Feeds

Why is the human face hairless?

Express yourself

Choosing a cloud hosting partner with confidence

Also in this week's column:

Why is the human face hairless?

Asked by Tom Sherwood of Worthington, Minnesota

Most other mammals have hairy faces. So why are we humans an exception? In fact, most other higher order primates have facial hair patterns at least a little similar to our own. For instance, take chimpanzees.

Comparing the face of a chimpanzee to that of a recent U.S. President... Be that as it may. In both non-human higher order primates and humans, hair gathers around the face in a rather similar manner. It comes in varying degrees down the brow, around the ears, down alongside the cheeks, and forms a beard - at least in half of us.

The evolutionary adaptive virtue of a hairless face appears to be that it enables the clearer and easier sending and receiving of social messages through facial expressions. This was and is important for survival. As humans evolved into the complex creatures we are, and with a complex social organization to match complete with dominance hierarchies, etc., “reading” faces well makes a lot of sense.

We need to be able to discern more about the intentions of our fellow humans. We gain valuable clues as to the likely behaviors of others by watching their faces. We discover which individuals to trust, to fear, to comfort, to scold, and so on. We would be at a distinct disadvantage without the ability to “read” a face. Hairlessness makes it all so much better and easier to do so.

Stephen Juan, Ph.D. is an anthropologist at the University of Sydney. Email your Odd Body questions to s.juan@edfac.usyd.edu.au

Secure remote control for conventional and virtual desktops

More from The Register

next story
GRAV WAVE DRAMA: 'Big Bang echo' may have been grit on the scanner – boffins
Exit Planet Dust on faster-than-light expansion of universe
Mine Bitcoins with PENCIL and PAPER
Forget Sudoku, crunch SHA-256 algos
SpaceX Dragon cargo truck flies 3D printer to ISS: Clawdown in 3, 2...
Craft berths at space station with supplies, experiments, toys
'This BITE MARK is a SMOKING GUN': Boffins probe ancient assault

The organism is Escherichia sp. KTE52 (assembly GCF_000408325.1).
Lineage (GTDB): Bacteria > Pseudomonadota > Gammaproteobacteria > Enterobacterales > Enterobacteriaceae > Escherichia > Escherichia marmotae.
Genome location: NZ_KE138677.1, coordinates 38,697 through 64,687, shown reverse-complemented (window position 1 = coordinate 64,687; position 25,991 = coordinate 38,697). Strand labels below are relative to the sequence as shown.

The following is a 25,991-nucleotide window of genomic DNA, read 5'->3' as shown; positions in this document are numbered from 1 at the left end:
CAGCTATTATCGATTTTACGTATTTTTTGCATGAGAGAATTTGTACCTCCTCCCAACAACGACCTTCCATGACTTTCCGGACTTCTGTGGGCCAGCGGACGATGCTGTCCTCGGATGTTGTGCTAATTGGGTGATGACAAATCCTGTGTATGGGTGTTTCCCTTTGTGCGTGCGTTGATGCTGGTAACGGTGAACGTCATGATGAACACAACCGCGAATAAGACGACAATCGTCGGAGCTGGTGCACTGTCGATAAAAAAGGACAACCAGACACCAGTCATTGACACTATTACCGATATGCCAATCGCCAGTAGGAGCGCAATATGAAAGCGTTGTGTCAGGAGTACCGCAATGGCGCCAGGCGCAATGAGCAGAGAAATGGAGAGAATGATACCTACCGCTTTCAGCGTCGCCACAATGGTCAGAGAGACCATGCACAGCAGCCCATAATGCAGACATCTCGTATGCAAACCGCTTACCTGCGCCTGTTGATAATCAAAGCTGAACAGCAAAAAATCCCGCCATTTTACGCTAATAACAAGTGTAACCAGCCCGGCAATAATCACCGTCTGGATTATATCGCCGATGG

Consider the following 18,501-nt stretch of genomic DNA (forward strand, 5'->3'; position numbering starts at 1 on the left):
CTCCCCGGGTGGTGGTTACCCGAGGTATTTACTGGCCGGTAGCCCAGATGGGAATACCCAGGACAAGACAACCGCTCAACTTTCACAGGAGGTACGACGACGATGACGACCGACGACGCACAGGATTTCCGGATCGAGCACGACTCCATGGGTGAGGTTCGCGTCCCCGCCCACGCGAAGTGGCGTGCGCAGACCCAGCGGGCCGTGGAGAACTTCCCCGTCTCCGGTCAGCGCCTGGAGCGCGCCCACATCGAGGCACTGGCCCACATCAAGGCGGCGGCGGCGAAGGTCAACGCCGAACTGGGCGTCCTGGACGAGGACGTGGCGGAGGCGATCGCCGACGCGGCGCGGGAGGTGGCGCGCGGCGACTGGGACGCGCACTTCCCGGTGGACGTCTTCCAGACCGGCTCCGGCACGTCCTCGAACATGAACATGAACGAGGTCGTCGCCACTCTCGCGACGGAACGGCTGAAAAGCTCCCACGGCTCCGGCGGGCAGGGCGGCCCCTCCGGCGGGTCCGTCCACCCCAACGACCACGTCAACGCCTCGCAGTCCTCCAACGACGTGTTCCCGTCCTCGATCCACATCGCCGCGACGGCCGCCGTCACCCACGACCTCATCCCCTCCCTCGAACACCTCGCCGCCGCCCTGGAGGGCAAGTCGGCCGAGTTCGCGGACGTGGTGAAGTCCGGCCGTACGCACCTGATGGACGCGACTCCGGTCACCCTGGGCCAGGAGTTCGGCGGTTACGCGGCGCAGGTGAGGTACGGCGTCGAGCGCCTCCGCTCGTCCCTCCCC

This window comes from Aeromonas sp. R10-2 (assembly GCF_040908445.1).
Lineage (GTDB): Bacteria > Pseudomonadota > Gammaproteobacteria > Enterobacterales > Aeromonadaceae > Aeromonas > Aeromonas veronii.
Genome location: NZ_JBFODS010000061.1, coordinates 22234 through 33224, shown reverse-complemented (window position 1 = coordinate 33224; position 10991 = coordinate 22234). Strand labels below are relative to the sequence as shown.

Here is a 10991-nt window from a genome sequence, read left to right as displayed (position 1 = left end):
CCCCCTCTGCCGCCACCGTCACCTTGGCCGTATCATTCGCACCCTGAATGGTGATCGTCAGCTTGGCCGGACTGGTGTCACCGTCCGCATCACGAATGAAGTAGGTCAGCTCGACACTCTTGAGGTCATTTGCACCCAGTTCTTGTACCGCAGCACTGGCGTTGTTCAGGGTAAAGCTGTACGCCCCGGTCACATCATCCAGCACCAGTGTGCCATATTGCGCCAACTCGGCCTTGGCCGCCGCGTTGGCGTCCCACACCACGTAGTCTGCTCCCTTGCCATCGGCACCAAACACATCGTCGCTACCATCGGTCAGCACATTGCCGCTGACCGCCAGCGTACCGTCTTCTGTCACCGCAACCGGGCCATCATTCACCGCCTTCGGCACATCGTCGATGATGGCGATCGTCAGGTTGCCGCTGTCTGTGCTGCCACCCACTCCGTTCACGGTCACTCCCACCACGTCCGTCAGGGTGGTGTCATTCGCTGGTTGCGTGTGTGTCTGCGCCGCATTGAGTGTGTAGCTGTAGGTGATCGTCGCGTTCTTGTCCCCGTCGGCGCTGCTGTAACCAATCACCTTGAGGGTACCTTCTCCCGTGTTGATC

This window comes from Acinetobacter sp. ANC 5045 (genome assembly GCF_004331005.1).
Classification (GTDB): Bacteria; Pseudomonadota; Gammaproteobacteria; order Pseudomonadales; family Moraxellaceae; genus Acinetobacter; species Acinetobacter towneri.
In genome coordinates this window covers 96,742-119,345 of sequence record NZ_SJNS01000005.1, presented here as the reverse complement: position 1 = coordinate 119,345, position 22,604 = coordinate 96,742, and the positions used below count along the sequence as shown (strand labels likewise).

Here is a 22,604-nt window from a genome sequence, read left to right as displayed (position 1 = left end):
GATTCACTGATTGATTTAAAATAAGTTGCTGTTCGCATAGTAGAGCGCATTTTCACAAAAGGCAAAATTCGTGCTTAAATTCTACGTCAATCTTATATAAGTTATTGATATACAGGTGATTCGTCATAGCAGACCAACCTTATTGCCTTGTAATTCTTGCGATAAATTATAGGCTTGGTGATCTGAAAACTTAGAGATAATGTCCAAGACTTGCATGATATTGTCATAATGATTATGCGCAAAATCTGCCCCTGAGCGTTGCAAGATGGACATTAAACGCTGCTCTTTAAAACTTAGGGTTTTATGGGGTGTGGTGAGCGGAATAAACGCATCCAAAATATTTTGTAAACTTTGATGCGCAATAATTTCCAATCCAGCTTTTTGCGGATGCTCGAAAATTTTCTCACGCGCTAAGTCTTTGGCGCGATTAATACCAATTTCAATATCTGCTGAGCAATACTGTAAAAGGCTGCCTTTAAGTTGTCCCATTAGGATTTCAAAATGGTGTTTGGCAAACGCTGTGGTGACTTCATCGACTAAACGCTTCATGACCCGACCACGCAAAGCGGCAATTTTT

Tooth embedded in thigh bone may tell who pulled the trigger
DOLPHINS SMELL MAGNETS – did we hear that right, boffins?
Xavier's School for Gifted Magnetotaceans
Big dinosaur wowed females with its ENORMOUS HOOTER
That's right, Doris, I've got biggest snout in the prehistoric world
Japanese volcano eruption reportedly leaves 31 people presumed dead
Hopes fade of finding survivors on Mount Ontake
That glass of water you just drank? It was OLDER than the SUN
One MEELLION years older. Some of it anyway
Canberra drone team dances a samba in Outback Challenge
CSIRO's 'missing bushwalker' found and watered
prev story

Whitepapers

Forging a new future with identity relationship management
Learn about ForgeRock's next generation IRM platform and how it is designed to empower CEOS's and enterprises to engage with consumers.
Storage capacity and performance optimization at Mizuno USA
Mizuno USA turn to Tegile storage technology to solve both their SAN and backup issues.
The next step in data security
With recent increased privacy concerns and computers becoming more powerful, the chance of hackers being able to crack smaller-sized RSA keys increases.
Security for virtualized datacentres
Legacy security solutions are inefficient due to the architectural differences between physical and virtual environments.
A strategic approach to identity relationship management
ForgeRock commissioned Forrester to evaluate companies’ IAM practices and requirements when it comes to customer-facing scenarios versus employee-facing ones.